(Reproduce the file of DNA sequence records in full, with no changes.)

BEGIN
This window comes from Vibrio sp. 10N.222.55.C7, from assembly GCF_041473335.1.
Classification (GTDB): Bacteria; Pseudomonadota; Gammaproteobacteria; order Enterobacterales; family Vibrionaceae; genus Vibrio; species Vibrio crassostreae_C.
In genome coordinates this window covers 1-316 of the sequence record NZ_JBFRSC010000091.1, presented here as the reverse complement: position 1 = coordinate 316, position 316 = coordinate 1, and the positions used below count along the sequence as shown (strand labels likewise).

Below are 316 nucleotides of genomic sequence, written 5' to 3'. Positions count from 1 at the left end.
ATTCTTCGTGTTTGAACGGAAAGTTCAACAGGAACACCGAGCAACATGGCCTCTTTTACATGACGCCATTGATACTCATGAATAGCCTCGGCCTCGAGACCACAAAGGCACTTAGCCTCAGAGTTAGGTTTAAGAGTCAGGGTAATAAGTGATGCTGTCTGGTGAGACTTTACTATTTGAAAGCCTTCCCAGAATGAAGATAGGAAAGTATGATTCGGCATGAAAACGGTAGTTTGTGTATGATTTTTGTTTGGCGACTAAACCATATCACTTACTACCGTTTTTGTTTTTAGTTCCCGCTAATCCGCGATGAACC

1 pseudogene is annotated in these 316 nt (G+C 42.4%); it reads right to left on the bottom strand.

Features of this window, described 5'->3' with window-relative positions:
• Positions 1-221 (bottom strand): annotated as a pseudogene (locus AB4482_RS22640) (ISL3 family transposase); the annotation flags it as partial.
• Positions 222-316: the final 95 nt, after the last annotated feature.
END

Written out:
This window comes from Vibrio sp. 10N.222.55.C7, from assembly GCF_041473335.1.
Classification (GTDB): Bacteria; Pseudomonadota; Gammaproteobacteria; order Enterobacterales; family Vibrionaceae; genus Vibrio; species Vibrio crassostreae_C.
In genome coordinates this window covers 1-316 of the sequence record NZ_JBFRSC010000091.1, presented here as the reverse complement: position 1 = coordinate 316, position 316 = coordinate 1, and the positions used below count along the sequence as shown (strand labels likewise).

Below are 316 nucleotides of genomic sequence, written 5' to 3'. Positions count from 1 at the left end.
ATTCTTCGTGTTTGAACGGAAAGTTCAACAGGAACACCGAGCAACATGGCCTCTTTTACATGACGCCATTGATACTCATGAATAGCCTCGGCCTCGAGACCACAAAGGCACTTAGCCTCAGAGTTAGGTTTAAGAGTCAGGGTAATAAGTGATGCTGTCTGGTGAGACTTTACTATTTGAAAGCCTTCCCAGAATGAAGATAGGAAAGTATGATTCGGCATGAAAACGGTAGTTTGTGTATGATTTTTGTTTGGCGACTAAACCATATCACTTACTACCGTTTTTGTTTTTAGTTCCCGCTAATCCGCGATGAACC

1 pseudogene is annotated in these 316 nt (G+C 42.4%); it reads right to left on the bottom strand.

Features of this window, described 5'->3' with window-relative positions:
• Positions 1-221 (bottom strand): annotated as a pseudogene (locus AB4482_RS22640) (ISL3 family transposase); the annotation flags it as partial.
• Positions 222-316: the final 95 nt, after the last annotated feature.